ARCH has submitted its response to the Social Housing Green
When first announced in September 2017 the
then Secretary of State, Sajid Javid, promised that the Social
Housing Green Paper "would be the most substantial report of its
kind for a generation" based on "a wide-ranging, top-to-bottom
review of the issues facing the sector". The Green Paper, when finally published
on 14 August contained a mixture of firm decisions, proposals and a
series of 48 specific questions for consultation.
Some of the key highlights in the Green Paper include:
- An announcement that the Government does not intend to
implement the Higher Value Assets Levy and forced sale of higher
value council housing, proposed under the Housing & Planning
Act 2016 and a promise to repeal the relevant legislation when
Parliamentary time allows.
- An announcement that the Government does not propose to
implement the mandatory fixed-term tenancies provisions of the
Housing and Planning Act 2016 "at this time"; but this wording
suggests that they may not be repealed.
- A strengthening of the role of the Social Housing Regulator and
proposals for a set of performance indicators, which would be
reported to the Social Housing Regulator, who would publish them in
a set of league tables.
- The canvassing of views on several proposals for reform of
arrangements for handling residents' complaints, including
statutory requirements on local authority complaints schemes,
scrapping or shortening the waiting period before a complaint can
be referred to the Housing Ombudsman, training for "designated
persons", and raising residents' awareness of how to make and
- A commitment to tackling the stigma attached to social housing,
with proposals for a "best neighbourhood" competition and steps to
improve the customer service and neighbourhood management provided
by all social landlords.
- The potential re-introduction of stock transfer for council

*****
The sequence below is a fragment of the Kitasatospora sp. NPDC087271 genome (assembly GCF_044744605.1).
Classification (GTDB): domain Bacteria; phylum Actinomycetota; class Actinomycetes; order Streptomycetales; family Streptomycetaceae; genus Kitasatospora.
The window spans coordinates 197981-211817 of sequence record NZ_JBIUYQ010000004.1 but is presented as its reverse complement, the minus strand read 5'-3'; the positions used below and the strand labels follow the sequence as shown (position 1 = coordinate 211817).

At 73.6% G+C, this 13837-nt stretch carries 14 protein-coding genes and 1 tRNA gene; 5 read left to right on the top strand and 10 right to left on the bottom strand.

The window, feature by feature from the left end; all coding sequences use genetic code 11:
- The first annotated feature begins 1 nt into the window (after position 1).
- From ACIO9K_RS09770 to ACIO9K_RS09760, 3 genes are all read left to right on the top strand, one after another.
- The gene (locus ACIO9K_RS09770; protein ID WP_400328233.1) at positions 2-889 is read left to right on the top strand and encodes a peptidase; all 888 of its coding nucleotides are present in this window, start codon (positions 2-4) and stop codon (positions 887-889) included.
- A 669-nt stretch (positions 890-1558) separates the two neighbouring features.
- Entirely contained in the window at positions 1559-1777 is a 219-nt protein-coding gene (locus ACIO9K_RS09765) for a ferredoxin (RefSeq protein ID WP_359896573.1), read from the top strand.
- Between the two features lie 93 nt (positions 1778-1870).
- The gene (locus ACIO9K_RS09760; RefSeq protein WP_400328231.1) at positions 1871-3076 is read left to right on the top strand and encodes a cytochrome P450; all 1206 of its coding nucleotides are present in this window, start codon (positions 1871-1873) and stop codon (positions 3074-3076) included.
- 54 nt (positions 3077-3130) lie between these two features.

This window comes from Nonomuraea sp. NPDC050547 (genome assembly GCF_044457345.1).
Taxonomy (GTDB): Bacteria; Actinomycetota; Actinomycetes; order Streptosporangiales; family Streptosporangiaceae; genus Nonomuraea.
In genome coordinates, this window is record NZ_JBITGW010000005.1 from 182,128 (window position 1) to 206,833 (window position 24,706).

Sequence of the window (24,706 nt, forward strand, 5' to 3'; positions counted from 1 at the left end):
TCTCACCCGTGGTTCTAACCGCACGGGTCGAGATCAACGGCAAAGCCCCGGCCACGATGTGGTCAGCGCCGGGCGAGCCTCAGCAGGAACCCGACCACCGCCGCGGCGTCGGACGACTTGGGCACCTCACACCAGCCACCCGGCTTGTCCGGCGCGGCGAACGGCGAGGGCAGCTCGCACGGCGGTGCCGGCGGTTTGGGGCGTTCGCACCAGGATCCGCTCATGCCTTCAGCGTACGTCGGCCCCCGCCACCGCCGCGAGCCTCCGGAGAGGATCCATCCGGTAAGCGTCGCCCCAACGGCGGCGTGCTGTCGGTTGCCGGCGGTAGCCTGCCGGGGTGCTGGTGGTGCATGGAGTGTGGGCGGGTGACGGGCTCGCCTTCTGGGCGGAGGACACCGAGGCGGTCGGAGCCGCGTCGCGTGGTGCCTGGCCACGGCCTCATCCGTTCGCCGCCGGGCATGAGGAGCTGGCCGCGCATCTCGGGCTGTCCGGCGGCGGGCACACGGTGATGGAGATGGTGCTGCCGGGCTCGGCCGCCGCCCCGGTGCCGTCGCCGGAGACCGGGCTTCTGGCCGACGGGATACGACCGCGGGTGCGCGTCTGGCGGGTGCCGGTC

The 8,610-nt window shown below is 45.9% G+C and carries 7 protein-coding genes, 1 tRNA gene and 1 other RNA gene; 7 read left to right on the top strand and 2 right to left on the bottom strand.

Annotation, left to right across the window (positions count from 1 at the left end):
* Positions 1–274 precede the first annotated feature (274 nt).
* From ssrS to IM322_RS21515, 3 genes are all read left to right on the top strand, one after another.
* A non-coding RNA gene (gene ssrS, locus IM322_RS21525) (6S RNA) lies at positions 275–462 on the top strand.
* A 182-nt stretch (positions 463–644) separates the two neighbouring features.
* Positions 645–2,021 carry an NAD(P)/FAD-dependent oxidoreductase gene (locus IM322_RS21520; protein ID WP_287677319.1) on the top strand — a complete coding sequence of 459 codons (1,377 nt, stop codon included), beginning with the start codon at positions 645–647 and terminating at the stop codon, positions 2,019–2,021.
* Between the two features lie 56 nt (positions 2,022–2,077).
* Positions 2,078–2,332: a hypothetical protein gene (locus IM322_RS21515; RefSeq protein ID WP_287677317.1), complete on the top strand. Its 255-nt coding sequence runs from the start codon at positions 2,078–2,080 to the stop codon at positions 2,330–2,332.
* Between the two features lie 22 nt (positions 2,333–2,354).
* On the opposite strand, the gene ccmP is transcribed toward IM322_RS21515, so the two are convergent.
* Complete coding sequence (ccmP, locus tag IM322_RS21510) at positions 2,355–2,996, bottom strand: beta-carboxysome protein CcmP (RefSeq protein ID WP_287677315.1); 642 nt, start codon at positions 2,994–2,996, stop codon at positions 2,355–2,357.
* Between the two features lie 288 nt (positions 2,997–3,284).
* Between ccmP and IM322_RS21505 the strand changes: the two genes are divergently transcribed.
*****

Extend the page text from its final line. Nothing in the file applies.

housing to "community led" housing associations, reform of the
Right to Manage arrangements, or other measures, in giving tenants
more choice and control over the services they receive.
- A question as to whether the Decent Homes Standard needs to be
revised or updated in the light of Grenfell and other developments
- The potential introduction of debt funding and longer term
"strategic partnerships" to help housing associations develop
- Further promotion of shared ownership by allowing tenants to
purchase as little as 1% share in their home.
Conspicuous by its absence in the Green Paper was any proposal
for further lifting of Housing Revenue Account debt caps, to allow
councils to borrow prudentially against their assets and future
rental income streams to fund further investment in the existing
stock and the building of new council housing. However, the Prime
Minister subsequently announced at the Conservative Party
Conference that the
Government intended to scrap the HRA borrowing cap.
The scrapping of the HRA borrowing cap was subsequently
confirmed in the 2018 Budget and the HRA cap that controls local
authority borrowing for house building was abolished, with effect
from 29 October 2018.
The Green Paper also proposed the setting up of a pilot with a
small group of social landlords, who would innovate and trial
options for communicating and engaging with residents on safety
issues. ARCH was contacted by officials from MHCLG seeking to
facilitate arrangements for site visits to a number of local
authorities with high rise blocks and on 26 October, the Government
issued a formal invitation for expressions of interest from social
housing landlords to participate in a Social Sector (Building Safety) Engagement Best
The Regulator of Social Housing invited the ARCH Chief Executive
to a meeting on 31 October to discuss the Green Paper and in
particular the elements of the Green Paper regarding future
regulation of the sector. We have extended an invitation to the
Regulator to attend a future meeting of the ARCH Board and the ARCH
Tenant Group to discuss regulation and performance indicators.
We have also continued dialogue with HouseMark, the National
Federation of ALMOS (NFA), Councils with ALMOs Group (CWAG) on how
the sector might develop a workable set of performance indicators
and have involved the Local Government Association (LGA), National
Housing Federation (NHF) and the Housing Ombudsman in those
In preparing our response to the Green Paper, we issued
invitations via email to ARCH member councils to submit their views
The ARCH Tenant Group was also invited to consider the Green
Paper and input their views and comments, to help prepare the
formal ARCH response and a special meeting of the ARCH Tenant Group
was held on 15 October.
A workshop for ARCH Board members was subsequently held on 19
October to consider the response to the 48 questions posed in the
Green Paper and the ARCH Tenant Group's views were fed into that
A final draft response to the questions was circulated to Board
members for comment prior to formulating the final ARCH response to
the Green Paper.
Read the ARCH response to the Green